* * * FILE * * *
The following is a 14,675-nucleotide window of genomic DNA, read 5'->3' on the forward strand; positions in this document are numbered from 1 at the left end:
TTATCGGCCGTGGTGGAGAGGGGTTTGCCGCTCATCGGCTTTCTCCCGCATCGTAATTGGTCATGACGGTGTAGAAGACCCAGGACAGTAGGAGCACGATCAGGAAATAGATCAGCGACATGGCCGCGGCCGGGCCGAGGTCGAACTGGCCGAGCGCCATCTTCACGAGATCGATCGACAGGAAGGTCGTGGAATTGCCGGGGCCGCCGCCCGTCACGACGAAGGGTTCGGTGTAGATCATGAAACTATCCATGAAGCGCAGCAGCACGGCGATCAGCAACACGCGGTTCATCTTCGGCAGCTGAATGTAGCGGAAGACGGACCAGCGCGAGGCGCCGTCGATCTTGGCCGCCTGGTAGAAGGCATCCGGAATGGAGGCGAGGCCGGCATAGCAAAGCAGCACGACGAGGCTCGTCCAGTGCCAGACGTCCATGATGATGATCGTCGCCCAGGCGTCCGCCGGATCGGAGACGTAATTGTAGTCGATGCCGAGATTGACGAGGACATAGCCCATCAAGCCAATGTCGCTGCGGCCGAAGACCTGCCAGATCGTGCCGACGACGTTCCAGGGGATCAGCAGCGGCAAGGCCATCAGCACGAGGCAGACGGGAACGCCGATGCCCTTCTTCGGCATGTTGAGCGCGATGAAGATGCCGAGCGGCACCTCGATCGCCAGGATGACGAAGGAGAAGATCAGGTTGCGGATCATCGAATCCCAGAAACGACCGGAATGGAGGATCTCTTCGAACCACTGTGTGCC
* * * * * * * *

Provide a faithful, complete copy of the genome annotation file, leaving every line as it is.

The following is a 14,675-nucleotide window of genomic DNA, read 5'->3' on the forward strand; positions in this document are numbered from 1 at the left end:
TTATCGGCCGTGGTGGAGAGGGGTTTGCCGCTCATCGGCTTTCTCCCGCATCGTAATTGGTCATGACGGTGTAGAAGACCCAGGACAGTAGGAGCACGATCAGGAAATAGATCAGCGACATGGCCGCGGCCGGGCCGAGGTCGAACTGGCCGAGCGCCATCTTCACGAGATCGATCGACAGGAAGGTCGTGGAATTGCCGGGGCCGCCGCCCGTCACGACGAAGGGTTCGGTGTAGATCATGAAACTATCCATGAAGCGCAGCAGCACGGCGATCAGCAACACGCGGTTCATCTTCGGCAGCTGAATGTAGCGGAAGACGGACCAGCGCGAGGCGCCGTCGATCTTGGCCGCCTGGTAGAAGGCATCCGGAATGGAGGCGAGGCCGGCATAGCAAAGCAGCACGACGAGGCTCGTCCAGTGCCAGACGTCCATGATGATGATCGTCGCCCAGGCGTCCGCCGGATCGGAGACGTAATTGTAGTCGATGCCGAGATTGACGAGGACATAGCCCATCAAGCCAATGTCGCTGCGGCCGAAGACCTGCCAGATCGTGCCGACGACGTTCCAGGGGATCAGCAGCGGCAAGGCCATCAGCACGAGGCAGACGGGAACGCCGATGCCCTTCTTCGGCATGTTGAGCGCGATGAAGATGCCGAGCGGCACCTCGATCGCCAGGATGACGAAGGAGAAGATCAGGTTGCGGATCATCGAATCCCAGAAACGACCGGAATGGAGGATCTCTTCGAACCACTGTGTGCC